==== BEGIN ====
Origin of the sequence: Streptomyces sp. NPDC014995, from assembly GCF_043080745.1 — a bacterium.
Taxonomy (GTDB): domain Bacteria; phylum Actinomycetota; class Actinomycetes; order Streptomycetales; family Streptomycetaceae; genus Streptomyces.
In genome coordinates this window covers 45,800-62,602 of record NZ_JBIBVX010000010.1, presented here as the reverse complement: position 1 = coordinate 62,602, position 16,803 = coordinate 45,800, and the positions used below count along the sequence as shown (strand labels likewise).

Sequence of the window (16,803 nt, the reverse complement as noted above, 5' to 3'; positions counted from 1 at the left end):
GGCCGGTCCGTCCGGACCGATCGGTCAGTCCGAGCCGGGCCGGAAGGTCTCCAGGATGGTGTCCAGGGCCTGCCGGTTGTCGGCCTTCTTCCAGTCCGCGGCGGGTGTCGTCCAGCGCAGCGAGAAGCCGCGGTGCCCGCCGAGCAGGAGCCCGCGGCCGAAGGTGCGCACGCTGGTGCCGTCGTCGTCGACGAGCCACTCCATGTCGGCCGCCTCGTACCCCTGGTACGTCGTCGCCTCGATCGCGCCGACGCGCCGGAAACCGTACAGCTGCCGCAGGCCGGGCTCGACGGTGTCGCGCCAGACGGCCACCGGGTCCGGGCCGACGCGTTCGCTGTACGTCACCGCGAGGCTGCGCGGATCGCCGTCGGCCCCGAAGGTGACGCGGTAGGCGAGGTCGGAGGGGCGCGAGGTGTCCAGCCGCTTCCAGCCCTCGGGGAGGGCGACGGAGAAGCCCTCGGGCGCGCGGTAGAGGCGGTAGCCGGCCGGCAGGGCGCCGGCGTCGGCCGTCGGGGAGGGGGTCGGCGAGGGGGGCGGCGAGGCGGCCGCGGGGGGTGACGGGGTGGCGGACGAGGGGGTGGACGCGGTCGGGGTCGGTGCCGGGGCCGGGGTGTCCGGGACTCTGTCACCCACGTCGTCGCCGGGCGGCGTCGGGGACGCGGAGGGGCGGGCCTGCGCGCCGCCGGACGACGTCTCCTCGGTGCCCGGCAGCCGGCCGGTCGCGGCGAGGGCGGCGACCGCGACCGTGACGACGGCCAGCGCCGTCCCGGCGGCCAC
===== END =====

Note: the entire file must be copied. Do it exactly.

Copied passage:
Origin of the sequence: Streptomyces sp. NPDC014995, from assembly GCF_043080745.1 — a bacterium.
Taxonomy (GTDB): domain Bacteria; phylum Actinomycetota; class Actinomycetes; order Streptomycetales; family Streptomycetaceae; genus Streptomyces.
In genome coordinates this window covers 45,800-62,602 of record NZ_JBIBVX010000010.1, presented here as the reverse complement: position 1 = coordinate 62,602, position 16,803 = coordinate 45,800, and the positions used below count along the sequence as shown (strand labels likewise).

Sequence of the window (16,803 nt, the reverse complement as noted above, 5' to 3'; positions counted from 1 at the left end):
GGCCGGTCCGTCCGGACCGATCGGTCAGTCCGAGCCGGGCCGGAAGGTCTCCAGGATGGTGTCCAGGGCCTGCCGGTTGTCGGCCTTCTTCCAGTCCGCGGCGGGTGTCGTCCAGCGCAGCGAGAAGCCGCGGTGCCCGCCGAGCAGGAGCCCGCGGCCGAAGGTGCGCACGCTGGTGCCGTCGTCGTCGACGAGCCACTCCATGTCGGCCGCCTCGTACCCCTGGTACGTCGTCGCCTCGATCGCGCCGACGCGCCGGAAACCGTACAGCTGCCGCAGGCCGGGCTCGACGGTGTCGCGCCAGACGGCCACCGGGTCCGGGCCGACGCGTTCGCTGTACGTCACCGCGAGGCTGCGCGGATCGCCGTCGGCCCCGAAGGTGACGCGGTAGGCGAGGTCGGAGGGGCGCGAGGTGTCCAGCCGCTTCCAGCCCTCGGGGAGGGCGACGGAGAAGCCCTCGGGCGCGCGGTAGAGGCGGTAGCCGGCCGGCAGGGCGCCGGCGTCGGCCGTCGGGGAGGGGGTCGGCGAGGGGGGCGGCGAGGCGGCCGCGGGGGGTGACGGGGTGGCGGACGAGGGGGTGGACGCGGTCGGGGTCGGTGCCGGGGCCGGGGTGTCCGGGACTCTGTCACCCACGTCGTCGCCGGGCGGCGTCGGGGACGCGGAGGGGCGGGCCTGCGCGCCGCCGGACGACGTCTCCTCGGTGCCCGGCAGCCGGCCGGTCGCGGCGAGGGCGGCGACCGCGACCGTGACGACGGCCAGCGCCGTCCCGGCGGCCAC